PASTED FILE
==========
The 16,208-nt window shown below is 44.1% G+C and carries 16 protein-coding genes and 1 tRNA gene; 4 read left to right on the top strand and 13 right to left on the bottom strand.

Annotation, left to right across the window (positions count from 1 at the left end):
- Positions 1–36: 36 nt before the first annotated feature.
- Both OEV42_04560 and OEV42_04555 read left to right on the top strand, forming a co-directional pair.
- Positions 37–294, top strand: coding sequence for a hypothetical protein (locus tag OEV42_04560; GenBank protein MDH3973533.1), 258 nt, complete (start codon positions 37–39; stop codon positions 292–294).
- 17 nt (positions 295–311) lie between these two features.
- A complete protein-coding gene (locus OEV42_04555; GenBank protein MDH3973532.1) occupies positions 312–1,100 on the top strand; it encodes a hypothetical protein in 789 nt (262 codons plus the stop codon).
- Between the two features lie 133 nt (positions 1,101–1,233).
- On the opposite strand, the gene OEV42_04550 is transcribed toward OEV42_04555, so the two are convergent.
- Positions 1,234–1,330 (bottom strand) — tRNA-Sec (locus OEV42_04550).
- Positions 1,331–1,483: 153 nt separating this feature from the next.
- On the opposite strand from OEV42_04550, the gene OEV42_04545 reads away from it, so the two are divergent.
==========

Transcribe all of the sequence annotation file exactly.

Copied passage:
The 16,208-nt window shown below is 44.1% G+C and carries 16 protein-coding genes and 1 tRNA gene; 4 read left to right on the top strand and 13 right to left on the bottom strand.

Annotation, left to right across the window (positions count from 1 at the left end):
- Positions 1–36: 36 nt before the first annotated feature.
- Both OEV42_04560 and OEV42_04555 read left to right on the top strand, forming a co-directional pair.
- Positions 37–294, top strand: coding sequence for a hypothetical protein (locus tag OEV42_04560; GenBank protein MDH3973533.1), 258 nt, complete (start codon positions 37–39; stop codon positions 292–294).
- 17 nt (positions 295–311) lie between these two features.
- A complete protein-coding gene (locus OEV42_04555; GenBank protein MDH3973532.1) occupies positions 312–1,100 on the top strand; it encodes a hypothetical protein in 789 nt (262 codons plus the stop codon).
- Between the two features lie 133 nt (positions 1,101–1,233).
- On the opposite strand, the gene OEV42_04550 is transcribed toward OEV42_04555, so the two are convergent.
- Positions 1,234–1,330 (bottom strand) — tRNA-Sec (locus OEV42_04550).
- Positions 1,331–1,483: 153 nt separating this feature from the next.
- On the opposite strand from OEV42_04550, the gene OEV42_04545 reads away from it, so the two are divergent.